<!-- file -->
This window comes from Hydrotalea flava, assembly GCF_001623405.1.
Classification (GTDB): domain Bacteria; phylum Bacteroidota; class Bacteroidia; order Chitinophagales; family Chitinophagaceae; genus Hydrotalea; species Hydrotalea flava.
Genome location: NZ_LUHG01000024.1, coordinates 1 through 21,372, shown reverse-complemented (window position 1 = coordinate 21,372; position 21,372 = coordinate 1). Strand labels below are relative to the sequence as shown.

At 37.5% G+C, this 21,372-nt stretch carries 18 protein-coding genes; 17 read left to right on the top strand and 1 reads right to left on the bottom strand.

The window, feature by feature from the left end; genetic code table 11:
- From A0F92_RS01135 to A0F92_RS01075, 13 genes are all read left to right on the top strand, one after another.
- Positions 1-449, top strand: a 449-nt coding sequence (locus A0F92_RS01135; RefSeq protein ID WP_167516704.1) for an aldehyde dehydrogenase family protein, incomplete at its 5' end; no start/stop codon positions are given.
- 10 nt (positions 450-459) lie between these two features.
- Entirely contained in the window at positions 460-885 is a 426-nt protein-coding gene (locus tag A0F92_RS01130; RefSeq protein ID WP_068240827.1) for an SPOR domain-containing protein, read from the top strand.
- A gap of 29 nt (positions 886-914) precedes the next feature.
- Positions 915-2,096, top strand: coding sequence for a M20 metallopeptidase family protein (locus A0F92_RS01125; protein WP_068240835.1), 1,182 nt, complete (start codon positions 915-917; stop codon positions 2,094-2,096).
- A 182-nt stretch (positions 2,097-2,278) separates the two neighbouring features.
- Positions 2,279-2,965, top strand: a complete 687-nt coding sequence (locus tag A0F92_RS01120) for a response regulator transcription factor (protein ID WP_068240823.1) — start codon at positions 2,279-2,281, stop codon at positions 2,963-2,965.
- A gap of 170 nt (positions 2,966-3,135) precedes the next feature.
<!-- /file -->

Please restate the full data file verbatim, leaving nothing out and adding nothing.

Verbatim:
This window comes from Hydrotalea flava, assembly GCF_001623405.1.
Classification (GTDB): domain Bacteria; phylum Bacteroidota; class Bacteroidia; order Chitinophagales; family Chitinophagaceae; genus Hydrotalea; species Hydrotalea flava.
Genome location: NZ_LUHG01000024.1, coordinates 1 through 21,372, shown reverse-complemented (window position 1 = coordinate 21,372; position 21,372 = coordinate 1). Strand labels below are relative to the sequence as shown.

At 37.5% G+C, this 21,372-nt stretch carries 18 protein-coding genes; 17 read left to right on the top strand and 1 reads right to left on the bottom strand.

The window, feature by feature from the left end; genetic code table 11:
- From A0F92_RS01135 to A0F92_RS01075, 13 genes are all read left to right on the top strand, one after another.
- Positions 1-449, top strand: a 449-nt coding sequence (locus A0F92_RS01135; RefSeq protein ID WP_167516704.1) for an aldehyde dehydrogenase family protein, incomplete at its 5' end; no start/stop codon positions are given.
- 10 nt (positions 450-459) lie between these two features.
- Entirely contained in the window at positions 460-885 is a 426-nt protein-coding gene (locus tag A0F92_RS01130; RefSeq protein ID WP_068240827.1) for an SPOR domain-containing protein, read from the top strand.
- A gap of 29 nt (positions 886-914) precedes the next feature.
- Positions 915-2,096, top strand: coding sequence for a M20 metallopeptidase family protein (locus A0F92_RS01125; protein WP_068240835.1), 1,182 nt, complete (start codon positions 915-917; stop codon positions 2,094-2,096).
- A 182-nt stretch (positions 2,097-2,278) separates the two neighbouring features.
- Positions 2,279-2,965, top strand: a complete 687-nt coding sequence (locus tag A0F92_RS01120) for a response regulator transcription factor (protein ID WP_068240823.1) — start codon at positions 2,279-2,281, stop codon at positions 2,963-2,965.
- A gap of 170 nt (positions 2,966-3,135) precedes the next feature.